November 26th, 2009

Ready to turn a new LEAF on the road?

A lot of people wonder what the next generation of cars will be powered by. Some think that hybrids are the way forward, while others champion clean diesel or hydrogen.

Nissan thinks charging your car from home is the best technology to cut down on CO2 emissions.

I’ve written about the Nissan LEAF before on Motorfood and told you all about the new tech within the car. One thing I wasn’t able to tell you at that point, though, was how it drove.

So when I was invited to Los Angeles to have a go in the Nissan LEAF test mule, as well as have a look at the LEAF in person, I had to say yes.

My mother always told me first impressions are important, so when I first set eyes on the LEAF I was pleasantly surprised. What you can’t appreciate from the pictures of the car is the curvaceous, even — dare I say it? — feminine silhouette this car has. The LEAF smiles at you with its cheeky platypus-like face but has been shaped with a high roof line and big hatch boot so you have loads of room to throw your shopping in.

The design feature that gives the LEAF that second-look appeal — apart from its electric motors — is the rather large backside. If you thought the Renault Mégane had an ample derrière, a la Kylie, the Nissan LEAF is more J. Lo.

Overall, the styling is good, though not so edgy it will put people off. Rather, it’s a bit different enough to draw you in for a deeper look, upon which you’ll see the car’s party piece: the EV technology.

Housed under the rear seats of the car are the lithium-ion batteries which power the two front wheels. You’ll notice those batteries when you sit in the rear, because your position is raised in comparison to a traditional car.

From a driver’s point of view, sitting behind the steering wheel in the LEAF is quite  different from being in a “normal” car. There is no clutch, no gear stick and no hand brake lever, just a selection of buttons and a joystick.

To get the car moving, you press a button to start the electric motor, then push down the hand brake switch, press another button to select “Drive” and draw the joystick toward you to get the car going forward. It was all a bit like playing “Street Fighter” in an amusement arcade, yet a very easy way to drive.

On the open road, you are in near silence, with the only sound keeping you company the faint whir of the electric motor. This quiet motoring can be quite strange when you’re used to hearing an engine rise through its rev range and then to change gear. The LEAF doesn’t have any gears, but it does have instant torque.

What this means is that all the potential power from the electric motor is available all the time, whereas in a conventional car, maximum torque is only available at certain points in the rev band. This means the LEAF accelerates to 60 miles per hour in under 10 seconds, but runs out of puff at just over 90 mph.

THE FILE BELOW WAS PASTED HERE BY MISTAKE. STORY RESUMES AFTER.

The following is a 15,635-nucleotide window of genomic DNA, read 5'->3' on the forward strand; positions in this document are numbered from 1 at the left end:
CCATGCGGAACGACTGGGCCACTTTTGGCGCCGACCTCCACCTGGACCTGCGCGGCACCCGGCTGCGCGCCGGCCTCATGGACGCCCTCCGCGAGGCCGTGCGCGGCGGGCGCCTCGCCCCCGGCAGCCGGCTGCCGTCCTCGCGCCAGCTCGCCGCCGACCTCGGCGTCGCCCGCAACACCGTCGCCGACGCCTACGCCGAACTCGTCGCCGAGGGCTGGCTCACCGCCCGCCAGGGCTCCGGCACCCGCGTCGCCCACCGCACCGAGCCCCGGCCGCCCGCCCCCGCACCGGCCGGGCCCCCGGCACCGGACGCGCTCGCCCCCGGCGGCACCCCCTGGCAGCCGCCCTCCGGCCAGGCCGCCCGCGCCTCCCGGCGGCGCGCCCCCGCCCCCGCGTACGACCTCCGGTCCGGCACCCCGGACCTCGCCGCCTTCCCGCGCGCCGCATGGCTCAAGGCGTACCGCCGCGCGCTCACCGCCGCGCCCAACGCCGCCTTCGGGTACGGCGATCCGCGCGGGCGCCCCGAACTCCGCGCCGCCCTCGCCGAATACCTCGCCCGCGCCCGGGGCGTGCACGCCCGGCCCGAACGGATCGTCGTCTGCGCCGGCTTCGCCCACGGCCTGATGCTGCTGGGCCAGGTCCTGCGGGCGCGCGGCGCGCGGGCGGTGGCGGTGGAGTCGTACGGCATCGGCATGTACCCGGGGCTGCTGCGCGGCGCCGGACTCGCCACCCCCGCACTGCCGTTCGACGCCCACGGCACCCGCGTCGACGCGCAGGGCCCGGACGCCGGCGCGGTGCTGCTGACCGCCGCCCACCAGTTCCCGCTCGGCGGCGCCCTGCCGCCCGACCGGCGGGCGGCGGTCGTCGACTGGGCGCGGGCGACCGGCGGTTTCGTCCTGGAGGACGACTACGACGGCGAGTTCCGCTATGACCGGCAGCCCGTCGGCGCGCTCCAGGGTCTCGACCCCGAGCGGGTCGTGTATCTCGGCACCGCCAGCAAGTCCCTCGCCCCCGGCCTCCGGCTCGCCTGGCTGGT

As the heavy parts of the car — the batteries and the motor — are located low down in the floorpan, the car feels very planted on the road and around corners. It is by no means a sports car, but it’s not meant to be one. Rather, it’s designed to be a replacement for your everyday car, except with a new and clean means of propulsion.

“You can go buy an electric car today at $100,000 or $50,000, but that’s going to be a leech,” says Carlos Ghosn, Renault-Nissan’s CEO. “Who’s going to buy an electric car at $50,000 or $100,000? I would like my neighbour to buy an electric car, but I don’t want to buy an electric car with such a premium. The only way you’re going to mass-market electric cars is by offering zero emissions as a free premium.”

The Nissan LEAF is set to be priced similarly to other cars of the same size, but customers will get significant government incentives to help get them into an EV. But Nissan won’t sell you the car battery. Instead, it will lease the battery at a cost less than that of petrol. This is because Nissan sensibly doesn’t want its customers to be instantly out of date when they purchase the car, as battery technology and range is constantly improving.

While Ghosn says, “This car should sell without advertising,” there are still a couple of things to consider if you are thinking of buying the EV when it goes on sale in 2010:

First, the biggest problem with running a battery-powered car is that batteries run out of juice … and the LEAF’s batteries go flat after 100 miles. Yes Nissan’s leasing plan offers a safety net so you don’t get left behind when a 200-mile range battery is developed, but for now it means you have to charge up the car every night. And that takes a long time.

To charge the LEAF, you lift a flap on the bonnet and plug it in overnight like you would with a mobile phone. It takes eight hours to charge to full, which could be a problem round the streets of London if you don’t have a garage and have to park a few streets down from your house. The other alternative is to use a three-phase fast charger, which charges the car in 30 minutes, but they’re quite hard to find in the UK.

Also, don’t be fooled into thinking that just because you are running around in a car that isn’t polluting from its tailpipe, it isn’t polluting at all. An electric-powered car that gets its electricity from a coal-fired power station is still 25 per cent cleaner than a regular petrol car, but it’s not completely squeaky clean. While Nissan is currently running the LEAF under the Zero Emissions banner, for the car to truly earn that medal, it will need to get its electricity from a renewable source.

As Ghosn predicts he will easily exceed the target of 10 per cent EVs on the road by 2020, you’re likely to see the LEAF on a street near you soon. As more of them sprout out onto the roadways, perhaps you yourself will be tempted to give one a try.

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